Airbnb Sues San Francisco Over Short Term Rental Law San Francisco-based Airbnb sued the city of San Francisco in federal court on June 27, arguing that the San Francisco Board of Supervisors passed new rules regulating short-term rentals that are both illegal and violate federal protections for Internet companies. The lawsuit claims that the board violated the 1996 Communications Decency Act, a federal law that prohibits government from holding websites liable for content posted by users. The short-term rental company sued the city over a new ordinance, which would require Airbnb and similar firms such as vrbo.com and HomeAway to make sure that hosts register with the city or face a fine of $1,000 for every unregistered host who rents property on the website.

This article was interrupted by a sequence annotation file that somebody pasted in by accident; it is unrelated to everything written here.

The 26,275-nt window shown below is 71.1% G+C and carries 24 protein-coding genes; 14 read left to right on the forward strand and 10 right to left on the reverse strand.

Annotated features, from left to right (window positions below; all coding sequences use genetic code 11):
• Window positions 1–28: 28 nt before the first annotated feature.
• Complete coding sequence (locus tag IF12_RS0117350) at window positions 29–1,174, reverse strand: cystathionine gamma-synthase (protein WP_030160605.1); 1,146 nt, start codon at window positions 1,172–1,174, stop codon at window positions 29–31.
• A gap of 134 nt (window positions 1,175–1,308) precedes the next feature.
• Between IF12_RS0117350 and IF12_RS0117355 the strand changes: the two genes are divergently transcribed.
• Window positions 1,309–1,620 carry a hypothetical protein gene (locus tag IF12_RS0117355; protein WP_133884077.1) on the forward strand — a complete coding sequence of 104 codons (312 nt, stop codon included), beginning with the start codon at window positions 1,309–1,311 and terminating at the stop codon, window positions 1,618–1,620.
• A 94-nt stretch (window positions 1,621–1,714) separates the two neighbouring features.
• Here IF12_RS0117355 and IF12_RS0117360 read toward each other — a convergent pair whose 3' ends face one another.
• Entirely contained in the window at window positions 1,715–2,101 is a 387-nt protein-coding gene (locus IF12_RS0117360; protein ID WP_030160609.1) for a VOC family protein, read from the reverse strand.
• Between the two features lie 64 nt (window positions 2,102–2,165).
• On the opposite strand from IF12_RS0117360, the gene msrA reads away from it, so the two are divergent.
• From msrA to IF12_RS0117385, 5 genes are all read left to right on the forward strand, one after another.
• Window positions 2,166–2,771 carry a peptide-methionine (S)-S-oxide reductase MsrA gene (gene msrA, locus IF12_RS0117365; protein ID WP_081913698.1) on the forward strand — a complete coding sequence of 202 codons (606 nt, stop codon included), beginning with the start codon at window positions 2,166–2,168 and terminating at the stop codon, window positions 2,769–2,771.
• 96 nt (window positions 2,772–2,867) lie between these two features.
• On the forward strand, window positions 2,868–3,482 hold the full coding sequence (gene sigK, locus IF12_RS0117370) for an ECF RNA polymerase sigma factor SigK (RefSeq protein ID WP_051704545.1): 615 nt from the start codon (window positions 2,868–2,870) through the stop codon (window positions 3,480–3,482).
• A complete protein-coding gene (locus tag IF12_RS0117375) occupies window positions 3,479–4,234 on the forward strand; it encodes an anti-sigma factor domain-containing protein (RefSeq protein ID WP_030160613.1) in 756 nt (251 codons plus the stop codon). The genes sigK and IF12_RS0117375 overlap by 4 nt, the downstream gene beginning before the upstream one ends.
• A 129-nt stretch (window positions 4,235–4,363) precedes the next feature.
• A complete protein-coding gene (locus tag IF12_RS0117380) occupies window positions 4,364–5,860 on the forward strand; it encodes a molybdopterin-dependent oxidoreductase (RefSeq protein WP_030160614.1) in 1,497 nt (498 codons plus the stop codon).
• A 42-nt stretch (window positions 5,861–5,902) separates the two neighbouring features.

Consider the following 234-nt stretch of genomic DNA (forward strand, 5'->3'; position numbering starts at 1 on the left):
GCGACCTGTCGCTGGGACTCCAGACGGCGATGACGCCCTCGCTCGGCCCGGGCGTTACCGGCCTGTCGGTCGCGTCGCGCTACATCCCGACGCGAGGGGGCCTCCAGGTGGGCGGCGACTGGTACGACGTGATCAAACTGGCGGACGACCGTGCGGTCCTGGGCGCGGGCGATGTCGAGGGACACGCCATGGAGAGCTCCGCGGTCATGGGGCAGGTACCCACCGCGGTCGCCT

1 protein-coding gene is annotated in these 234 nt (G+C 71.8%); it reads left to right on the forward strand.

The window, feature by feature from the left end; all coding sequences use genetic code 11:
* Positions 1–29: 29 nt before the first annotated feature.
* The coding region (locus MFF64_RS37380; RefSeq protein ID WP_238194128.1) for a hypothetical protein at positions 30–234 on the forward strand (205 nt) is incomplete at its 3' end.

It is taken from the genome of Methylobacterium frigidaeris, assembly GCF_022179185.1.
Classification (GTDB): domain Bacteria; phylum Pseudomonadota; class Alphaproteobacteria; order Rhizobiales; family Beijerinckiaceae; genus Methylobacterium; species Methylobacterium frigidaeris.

CT High Court Upholds New MERS Fees The Connecticut Supreme Court ruled in favor of the state’s imposition of higher realty recording fees on an electronic mortgage registry that preserve a vital revenue stream for state and local municipalities, but also impose higher closing costs for home buyers. In MERSCORP Holding, Inc. v. Malloy , the Connecticut Supreme Court upheld a trial court’s ruling and the validity of higher fees against Mortgage Electronic Registration Systems (MERS), a loan registry system created in the mid-1990s by several hundred mortgage lenders to avoid county land records fees for recording promissory notes. In 2013, the Connecticut state legislature created legislation that structured a two-tiered fee system against MERSCORP Holdings, Inc., requiring MERS to pay higher recording fees because they call MERS a “nominee” for the lender.

Source: MERSCORP Holding, Inc. v. Malloy

The case in U.S. District Court, Northern California is Airbnb Inc. v City and County of San Francisco .

Source: Courthouse News

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